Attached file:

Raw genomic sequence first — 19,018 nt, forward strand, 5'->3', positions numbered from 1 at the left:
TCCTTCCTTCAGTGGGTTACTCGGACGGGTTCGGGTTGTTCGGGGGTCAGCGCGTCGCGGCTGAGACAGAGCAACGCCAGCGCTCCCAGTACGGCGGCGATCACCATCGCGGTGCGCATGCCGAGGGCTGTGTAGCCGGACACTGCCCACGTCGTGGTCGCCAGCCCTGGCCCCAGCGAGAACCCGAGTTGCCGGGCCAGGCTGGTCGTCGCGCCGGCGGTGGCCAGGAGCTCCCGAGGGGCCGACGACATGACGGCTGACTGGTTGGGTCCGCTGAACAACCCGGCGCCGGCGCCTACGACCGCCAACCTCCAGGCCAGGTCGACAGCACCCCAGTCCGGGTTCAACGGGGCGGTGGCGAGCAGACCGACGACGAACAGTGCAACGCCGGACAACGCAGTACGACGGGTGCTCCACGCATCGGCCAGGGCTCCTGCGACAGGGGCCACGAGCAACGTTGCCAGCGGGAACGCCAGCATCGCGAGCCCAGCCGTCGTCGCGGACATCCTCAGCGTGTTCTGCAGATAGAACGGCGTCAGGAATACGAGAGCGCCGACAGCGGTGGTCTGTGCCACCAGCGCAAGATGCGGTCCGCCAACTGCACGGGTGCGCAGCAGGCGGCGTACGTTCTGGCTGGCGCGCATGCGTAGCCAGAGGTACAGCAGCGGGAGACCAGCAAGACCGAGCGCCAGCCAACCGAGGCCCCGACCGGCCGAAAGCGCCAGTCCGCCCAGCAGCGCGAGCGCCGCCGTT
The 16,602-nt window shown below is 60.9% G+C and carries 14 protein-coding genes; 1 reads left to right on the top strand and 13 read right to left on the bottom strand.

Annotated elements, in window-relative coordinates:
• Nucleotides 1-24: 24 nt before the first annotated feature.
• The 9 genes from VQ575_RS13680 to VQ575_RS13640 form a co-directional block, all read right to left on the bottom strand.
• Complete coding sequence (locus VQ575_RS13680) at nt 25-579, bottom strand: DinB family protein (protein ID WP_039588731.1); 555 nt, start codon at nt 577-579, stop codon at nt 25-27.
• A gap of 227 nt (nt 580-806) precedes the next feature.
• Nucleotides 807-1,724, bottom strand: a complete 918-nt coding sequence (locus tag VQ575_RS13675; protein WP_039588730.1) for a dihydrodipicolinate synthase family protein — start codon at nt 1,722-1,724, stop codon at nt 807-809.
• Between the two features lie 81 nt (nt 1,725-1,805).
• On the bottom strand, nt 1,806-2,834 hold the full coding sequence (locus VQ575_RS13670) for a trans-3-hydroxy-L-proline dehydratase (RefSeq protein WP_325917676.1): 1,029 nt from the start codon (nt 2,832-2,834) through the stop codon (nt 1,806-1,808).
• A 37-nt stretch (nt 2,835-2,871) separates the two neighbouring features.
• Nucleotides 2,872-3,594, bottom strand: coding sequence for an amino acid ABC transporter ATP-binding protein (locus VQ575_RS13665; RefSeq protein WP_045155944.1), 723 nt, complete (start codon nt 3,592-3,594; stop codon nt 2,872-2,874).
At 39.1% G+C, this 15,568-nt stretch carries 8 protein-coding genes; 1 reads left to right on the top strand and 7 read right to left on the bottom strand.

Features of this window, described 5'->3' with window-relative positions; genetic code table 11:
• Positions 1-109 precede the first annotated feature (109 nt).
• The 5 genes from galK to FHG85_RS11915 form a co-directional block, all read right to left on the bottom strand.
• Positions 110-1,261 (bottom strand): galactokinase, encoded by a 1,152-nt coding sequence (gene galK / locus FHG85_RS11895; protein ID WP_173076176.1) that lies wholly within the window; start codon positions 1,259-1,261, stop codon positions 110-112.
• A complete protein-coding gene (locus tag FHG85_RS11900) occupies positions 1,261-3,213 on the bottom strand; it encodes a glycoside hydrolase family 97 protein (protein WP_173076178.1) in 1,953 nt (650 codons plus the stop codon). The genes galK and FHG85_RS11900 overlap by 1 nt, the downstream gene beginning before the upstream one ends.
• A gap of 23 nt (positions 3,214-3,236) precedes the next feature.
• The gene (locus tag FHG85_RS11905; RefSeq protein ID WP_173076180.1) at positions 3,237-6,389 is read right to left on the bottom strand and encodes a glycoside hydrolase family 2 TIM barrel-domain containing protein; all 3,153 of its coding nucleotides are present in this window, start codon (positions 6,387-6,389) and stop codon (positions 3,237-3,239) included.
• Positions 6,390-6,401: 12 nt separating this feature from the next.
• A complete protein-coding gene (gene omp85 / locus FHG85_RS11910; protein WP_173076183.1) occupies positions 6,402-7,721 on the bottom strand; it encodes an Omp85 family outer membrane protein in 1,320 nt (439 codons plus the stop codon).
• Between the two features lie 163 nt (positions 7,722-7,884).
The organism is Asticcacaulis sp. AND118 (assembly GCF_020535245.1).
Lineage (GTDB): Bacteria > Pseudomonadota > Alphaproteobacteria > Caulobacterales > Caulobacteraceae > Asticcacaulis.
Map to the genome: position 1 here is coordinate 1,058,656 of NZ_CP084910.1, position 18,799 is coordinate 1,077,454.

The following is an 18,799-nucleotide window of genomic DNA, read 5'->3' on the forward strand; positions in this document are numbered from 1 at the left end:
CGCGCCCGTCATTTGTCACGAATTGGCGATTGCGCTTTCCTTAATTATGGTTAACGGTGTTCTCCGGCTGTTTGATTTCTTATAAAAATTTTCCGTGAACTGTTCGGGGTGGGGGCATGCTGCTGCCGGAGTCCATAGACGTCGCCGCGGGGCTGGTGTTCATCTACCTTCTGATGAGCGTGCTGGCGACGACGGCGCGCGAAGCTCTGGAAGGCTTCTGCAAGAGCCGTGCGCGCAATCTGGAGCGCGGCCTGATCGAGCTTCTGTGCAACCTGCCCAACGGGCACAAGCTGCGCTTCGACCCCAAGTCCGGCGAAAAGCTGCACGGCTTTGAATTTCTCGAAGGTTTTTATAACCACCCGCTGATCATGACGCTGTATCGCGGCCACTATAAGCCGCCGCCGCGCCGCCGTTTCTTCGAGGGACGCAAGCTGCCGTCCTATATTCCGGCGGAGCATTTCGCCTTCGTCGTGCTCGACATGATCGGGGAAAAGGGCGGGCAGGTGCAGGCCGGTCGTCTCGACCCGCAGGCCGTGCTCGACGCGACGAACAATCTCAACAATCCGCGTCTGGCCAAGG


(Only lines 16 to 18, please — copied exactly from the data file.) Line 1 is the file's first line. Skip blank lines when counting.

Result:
• Positions 1-109 precede the first annotated feature (109 nt).
• The 5 genes from galK to FHG85_RS11915 form a co-directional block, all read right to left on the bottom strand.
• Positions 110-1,261 (bottom strand): galactokinase, encoded by a 1,152-nt coding sequence (gene galK / locus FHG85_RS11895; protein ID WP_173076176.1) that lies wholly within the window; start codon positions 1,259-1,261, stop codon positions 110-112.